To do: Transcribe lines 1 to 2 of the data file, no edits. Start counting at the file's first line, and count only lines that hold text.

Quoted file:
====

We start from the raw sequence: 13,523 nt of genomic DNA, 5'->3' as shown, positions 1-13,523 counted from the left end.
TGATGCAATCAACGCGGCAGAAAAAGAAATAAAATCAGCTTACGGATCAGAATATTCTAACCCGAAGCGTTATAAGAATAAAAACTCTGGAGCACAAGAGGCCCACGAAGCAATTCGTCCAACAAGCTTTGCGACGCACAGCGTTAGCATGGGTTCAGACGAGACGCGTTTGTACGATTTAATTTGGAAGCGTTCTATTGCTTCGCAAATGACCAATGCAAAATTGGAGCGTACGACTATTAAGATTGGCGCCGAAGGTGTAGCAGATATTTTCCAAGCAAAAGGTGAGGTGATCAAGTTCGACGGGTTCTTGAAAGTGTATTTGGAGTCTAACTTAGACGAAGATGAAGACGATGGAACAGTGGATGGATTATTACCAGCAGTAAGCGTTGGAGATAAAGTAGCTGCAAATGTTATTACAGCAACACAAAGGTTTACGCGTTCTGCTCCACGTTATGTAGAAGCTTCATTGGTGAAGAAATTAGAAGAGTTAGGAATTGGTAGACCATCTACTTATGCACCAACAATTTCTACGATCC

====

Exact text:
We start from the raw sequence: 13,523 nt of genomic DNA, 5'->3' as shown, positions 1-13,523 counted from the left end.
TGATGCAATCAACGCGGCAGAAAAAGAAATAAAATCAGCTTACGGATCAGAATATTCTAACCCGAAGCGTTATAAGAATAAAAACTCTGGAGCACAAGAGGCCCACGAAGCAATTCGTCCAACAAGCTTTGCGACGCACAGCGTTAGCATGGGTTCAGACGAGACGCGTTTGTACGATTTAATTTGGAAGCGTTCTATTGCTTCGCAAATGACCAATGCAAAATTGGAGCGTACGACTATTAAGATTGGCGCCGAAGGTGTAGCAGATATTTTCCAAGCAAAAGGTGAGGTGATCAAGTTCGACGGGTTCTTGAAAGTGTATTTGGAGTCTAACTTAGACGAAGATGAAGACGATGGAACAGTGGATGGATTATTACCAGCAGTAAGCGTTGGAGATAAAGTAGCTGCAAATGTTATTACAGCAACACAAAGGTTTACGCGTTCTGCTCCACGTTATGTAGAAGCTTCATTGGTGAAGAAATTAGAAGAGTTAGGAATTGGTAGACCATCTACTTATGCACCAACAATTTCTACGATCC